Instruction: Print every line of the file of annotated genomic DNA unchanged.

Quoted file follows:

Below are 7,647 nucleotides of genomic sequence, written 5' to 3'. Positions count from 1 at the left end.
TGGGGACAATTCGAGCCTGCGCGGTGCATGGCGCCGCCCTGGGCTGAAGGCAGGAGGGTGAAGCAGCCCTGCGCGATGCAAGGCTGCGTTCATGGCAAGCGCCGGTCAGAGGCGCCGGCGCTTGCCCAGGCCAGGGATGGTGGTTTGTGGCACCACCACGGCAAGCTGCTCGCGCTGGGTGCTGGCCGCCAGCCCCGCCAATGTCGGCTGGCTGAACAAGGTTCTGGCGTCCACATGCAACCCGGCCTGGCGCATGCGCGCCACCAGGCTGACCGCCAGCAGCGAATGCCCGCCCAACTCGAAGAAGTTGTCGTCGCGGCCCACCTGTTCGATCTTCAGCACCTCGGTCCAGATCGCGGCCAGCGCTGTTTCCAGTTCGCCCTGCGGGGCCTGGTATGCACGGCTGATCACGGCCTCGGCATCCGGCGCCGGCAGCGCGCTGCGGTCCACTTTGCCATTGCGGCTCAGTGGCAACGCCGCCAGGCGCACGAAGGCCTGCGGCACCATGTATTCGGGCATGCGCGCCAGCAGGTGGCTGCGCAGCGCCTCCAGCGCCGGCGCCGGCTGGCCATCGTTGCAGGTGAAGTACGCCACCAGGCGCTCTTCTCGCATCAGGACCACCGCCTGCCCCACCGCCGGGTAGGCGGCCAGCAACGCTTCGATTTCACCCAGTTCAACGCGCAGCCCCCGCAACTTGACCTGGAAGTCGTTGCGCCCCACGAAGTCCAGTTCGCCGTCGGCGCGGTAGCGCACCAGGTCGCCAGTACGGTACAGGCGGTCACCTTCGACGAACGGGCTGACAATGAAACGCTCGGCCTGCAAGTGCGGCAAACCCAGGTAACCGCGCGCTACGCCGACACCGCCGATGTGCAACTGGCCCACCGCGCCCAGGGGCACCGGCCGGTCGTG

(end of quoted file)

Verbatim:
Below are 7,647 nucleotides of genomic sequence, written 5' to 3'. Positions count from 1 at the left end.
TGGGGACAATTCGAGCCTGCGCGGTGCATGGCGCCGCCCTGGGCTGAAGGCAGGAGGGTGAAGCAGCCCTGCGCGATGCAAGGCTGCGTTCATGGCAAGCGCCGGTCAGAGGCGCCGGCGCTTGCCCAGGCCAGGGATGGTGGTTTGTGGCACCACCACGGCAAGCTGCTCGCGCTGGGTGCTGGCCGCCAGCCCCGCCAATGTCGGCTGGCTGAACAAGGTTCTGGCGTCCACATGCAACCCGGCCTGGCGCATGCGCGCCACCAGGCTGACCGCCAGCAGCGAATGCCCGCCCAACTCGAAGAAGTTGTCGTCGCGGCCCACCTGTTCGATCTTCAGCACCTCGGTCCAGATCGCGGCCAGCGCTGTTTCCAGTTCGCCCTGCGGGGCCTGGTATGCACGGCTGATCACGGCCTCGGCATCCGGCGCCGGCAGCGCGCTGCGGTCCACTTTGCCATTGCGGCTCAGTGGCAACGCCGCCAGGCGCACGAAGGCCTGCGGCACCATGTATTCGGGCATGCGCGCCAGCAGGTGGCTGCGCAGCGCCTCCAGCGCCGGCGCCGGCTGGCCATCGTTGCAGGTGAAGTACGCCACCAGGCGCTCTTCTCGCATCAGGACCACCGCCTGCCCCACCGCCGGGTAGGCGGCCAGCAACGCTTCGATTTCACCCAGTTCAACGCGCAGCCCCCGCAACTTGACCTGGAAGTCGTTGCGCCCCACGAAGTCCAGTTCGCCGTCGGCGCGGTAGCGCACCAGGTCGCCAGTACGGTACAGGCGGTCACCTTCGACGAACGGGCTGACAATGAAACGCTCGGCCTGCAAGTGCGGCAAACCCAGGTAACCGCGCGCTACGCCGACACCGCCGATGTGCAACTGGCCCACCGCGCCCAGGGGCACCGGCCGGTCGTG